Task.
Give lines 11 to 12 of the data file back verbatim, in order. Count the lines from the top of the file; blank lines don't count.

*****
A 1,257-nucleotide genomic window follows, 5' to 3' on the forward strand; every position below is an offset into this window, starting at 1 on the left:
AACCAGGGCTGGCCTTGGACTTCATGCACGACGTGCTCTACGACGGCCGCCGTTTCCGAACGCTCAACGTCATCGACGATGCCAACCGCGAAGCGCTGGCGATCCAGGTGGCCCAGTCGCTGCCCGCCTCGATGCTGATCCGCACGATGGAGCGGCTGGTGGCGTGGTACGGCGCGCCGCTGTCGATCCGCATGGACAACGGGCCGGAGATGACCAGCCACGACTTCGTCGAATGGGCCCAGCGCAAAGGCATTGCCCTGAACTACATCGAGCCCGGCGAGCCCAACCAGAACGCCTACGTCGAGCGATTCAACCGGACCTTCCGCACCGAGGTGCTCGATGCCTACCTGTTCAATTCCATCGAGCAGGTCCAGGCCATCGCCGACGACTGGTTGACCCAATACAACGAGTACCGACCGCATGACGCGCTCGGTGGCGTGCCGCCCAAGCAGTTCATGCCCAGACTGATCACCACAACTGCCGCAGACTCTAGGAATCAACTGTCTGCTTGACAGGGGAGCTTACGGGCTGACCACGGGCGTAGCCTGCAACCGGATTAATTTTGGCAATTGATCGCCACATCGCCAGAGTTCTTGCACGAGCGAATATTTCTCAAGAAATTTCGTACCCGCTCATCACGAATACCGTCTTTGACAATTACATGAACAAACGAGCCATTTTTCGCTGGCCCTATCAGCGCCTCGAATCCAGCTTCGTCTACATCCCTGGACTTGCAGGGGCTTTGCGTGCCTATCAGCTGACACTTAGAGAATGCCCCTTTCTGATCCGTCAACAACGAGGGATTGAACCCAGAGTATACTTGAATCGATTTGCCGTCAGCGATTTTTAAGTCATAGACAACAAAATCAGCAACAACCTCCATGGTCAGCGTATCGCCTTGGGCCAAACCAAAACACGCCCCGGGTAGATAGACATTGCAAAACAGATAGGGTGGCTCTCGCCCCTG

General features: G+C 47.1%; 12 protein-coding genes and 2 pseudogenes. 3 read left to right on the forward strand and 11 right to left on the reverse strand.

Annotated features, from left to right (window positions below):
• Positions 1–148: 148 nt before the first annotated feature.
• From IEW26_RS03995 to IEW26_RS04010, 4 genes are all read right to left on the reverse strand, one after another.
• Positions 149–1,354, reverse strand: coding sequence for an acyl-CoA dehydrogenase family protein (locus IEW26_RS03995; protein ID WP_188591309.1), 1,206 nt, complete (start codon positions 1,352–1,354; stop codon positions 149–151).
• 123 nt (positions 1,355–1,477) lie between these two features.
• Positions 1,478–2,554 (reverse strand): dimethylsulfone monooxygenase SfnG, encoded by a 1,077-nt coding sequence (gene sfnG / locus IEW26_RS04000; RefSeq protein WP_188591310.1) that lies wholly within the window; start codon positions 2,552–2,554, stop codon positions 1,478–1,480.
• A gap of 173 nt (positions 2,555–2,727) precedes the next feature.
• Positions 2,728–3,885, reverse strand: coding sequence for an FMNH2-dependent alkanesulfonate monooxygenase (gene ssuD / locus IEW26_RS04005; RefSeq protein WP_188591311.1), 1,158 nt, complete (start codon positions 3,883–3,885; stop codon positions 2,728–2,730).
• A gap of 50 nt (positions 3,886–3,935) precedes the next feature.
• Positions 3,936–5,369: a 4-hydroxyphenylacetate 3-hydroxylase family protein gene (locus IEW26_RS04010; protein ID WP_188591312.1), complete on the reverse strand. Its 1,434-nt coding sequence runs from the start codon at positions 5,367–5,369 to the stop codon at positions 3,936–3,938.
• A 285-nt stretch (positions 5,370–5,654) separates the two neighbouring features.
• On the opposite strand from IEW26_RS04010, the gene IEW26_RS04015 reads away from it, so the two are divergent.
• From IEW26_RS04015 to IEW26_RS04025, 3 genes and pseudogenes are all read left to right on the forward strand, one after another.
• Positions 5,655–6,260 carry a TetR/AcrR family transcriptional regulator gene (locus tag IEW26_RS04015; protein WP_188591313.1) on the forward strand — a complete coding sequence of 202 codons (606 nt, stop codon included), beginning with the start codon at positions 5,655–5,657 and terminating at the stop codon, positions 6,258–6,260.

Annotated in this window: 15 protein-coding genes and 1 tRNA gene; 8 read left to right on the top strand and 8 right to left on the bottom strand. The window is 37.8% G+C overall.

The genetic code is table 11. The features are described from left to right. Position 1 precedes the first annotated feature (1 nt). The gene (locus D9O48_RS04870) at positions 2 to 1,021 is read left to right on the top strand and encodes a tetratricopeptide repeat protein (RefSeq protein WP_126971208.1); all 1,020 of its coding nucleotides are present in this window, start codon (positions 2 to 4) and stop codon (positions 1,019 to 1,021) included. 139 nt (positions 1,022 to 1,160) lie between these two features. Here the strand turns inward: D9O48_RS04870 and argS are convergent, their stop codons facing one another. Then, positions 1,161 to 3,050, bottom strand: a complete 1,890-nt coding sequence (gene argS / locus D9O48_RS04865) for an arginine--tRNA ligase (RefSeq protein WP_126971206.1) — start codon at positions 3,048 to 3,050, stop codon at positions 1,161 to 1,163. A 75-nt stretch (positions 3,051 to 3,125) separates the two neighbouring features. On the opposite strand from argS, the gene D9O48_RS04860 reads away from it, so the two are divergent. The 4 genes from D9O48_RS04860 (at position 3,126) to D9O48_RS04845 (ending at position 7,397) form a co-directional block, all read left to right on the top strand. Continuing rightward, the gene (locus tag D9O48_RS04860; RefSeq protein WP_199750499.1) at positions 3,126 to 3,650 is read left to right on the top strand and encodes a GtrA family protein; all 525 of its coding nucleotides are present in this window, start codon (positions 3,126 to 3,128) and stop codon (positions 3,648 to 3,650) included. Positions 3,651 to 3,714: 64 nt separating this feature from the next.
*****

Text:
• Positions 2,728–3,885, reverse strand: coding sequence for an FMNH2-dependent alkanesulfonate monooxygenase (gene ssuD / locus IEW26_RS04005; RefSeq protein WP_188591311.1), 1,158 nt, complete (start codon positions 3,883–3,885; stop codon positions 2,728–2,730).
• A gap of 50 nt (positions 3,886–3,935) precedes the next feature.